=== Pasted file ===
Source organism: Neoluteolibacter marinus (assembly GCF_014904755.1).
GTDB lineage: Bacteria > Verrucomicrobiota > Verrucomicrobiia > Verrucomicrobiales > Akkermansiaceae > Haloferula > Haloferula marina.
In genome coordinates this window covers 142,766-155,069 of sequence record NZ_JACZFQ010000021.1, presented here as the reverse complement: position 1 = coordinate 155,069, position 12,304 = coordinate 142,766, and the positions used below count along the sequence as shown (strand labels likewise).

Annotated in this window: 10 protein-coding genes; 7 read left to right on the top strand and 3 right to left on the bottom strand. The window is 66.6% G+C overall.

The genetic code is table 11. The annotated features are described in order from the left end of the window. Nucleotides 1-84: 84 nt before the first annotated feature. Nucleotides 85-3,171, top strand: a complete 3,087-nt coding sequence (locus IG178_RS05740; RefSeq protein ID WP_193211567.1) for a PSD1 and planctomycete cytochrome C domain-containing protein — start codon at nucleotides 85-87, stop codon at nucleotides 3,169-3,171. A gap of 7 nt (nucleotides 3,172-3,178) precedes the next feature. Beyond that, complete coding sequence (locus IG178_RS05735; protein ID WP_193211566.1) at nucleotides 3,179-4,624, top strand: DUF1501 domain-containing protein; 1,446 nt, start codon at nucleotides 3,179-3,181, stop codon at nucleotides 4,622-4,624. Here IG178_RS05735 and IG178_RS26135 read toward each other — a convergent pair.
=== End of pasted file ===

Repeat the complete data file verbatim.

Source organism: Neoluteolibacter marinus (assembly GCF_014904755.1).
GTDB lineage: Bacteria > Verrucomicrobiota > Verrucomicrobiia > Verrucomicrobiales > Akkermansiaceae > Haloferula > Haloferula marina.
In genome coordinates this window covers 142,766-155,069 of sequence record NZ_JACZFQ010000021.1, presented here as the reverse complement: position 1 = coordinate 155,069, position 12,304 = coordinate 142,766, and the positions used below count along the sequence as shown (strand labels likewise).

Annotated in this window: 10 protein-coding genes; 7 read left to right on the top strand and 3 right to left on the bottom strand. The window is 66.6% G+C overall.

The genetic code is table 11. The annotated features are described in order from the left end of the window. Nucleotides 1-84: 84 nt before the first annotated feature. Nucleotides 85-3,171, top strand: a complete 3,087-nt coding sequence (locus IG178_RS05740; RefSeq protein ID WP_193211567.1) for a PSD1 and planctomycete cytochrome C domain-containing protein — start codon at nucleotides 85-87, stop codon at nucleotides 3,169-3,171. A gap of 7 nt (nucleotides 3,172-3,178) precedes the next feature. Beyond that, complete coding sequence (locus IG178_RS05735; protein ID WP_193211566.1) at nucleotides 3,179-4,624, top strand: DUF1501 domain-containing protein; 1,446 nt, start codon at nucleotides 3,179-3,181, stop codon at nucleotides 4,622-4,624. Here IG178_RS05735 and IG178_RS26135 read toward each other — a convergent pair.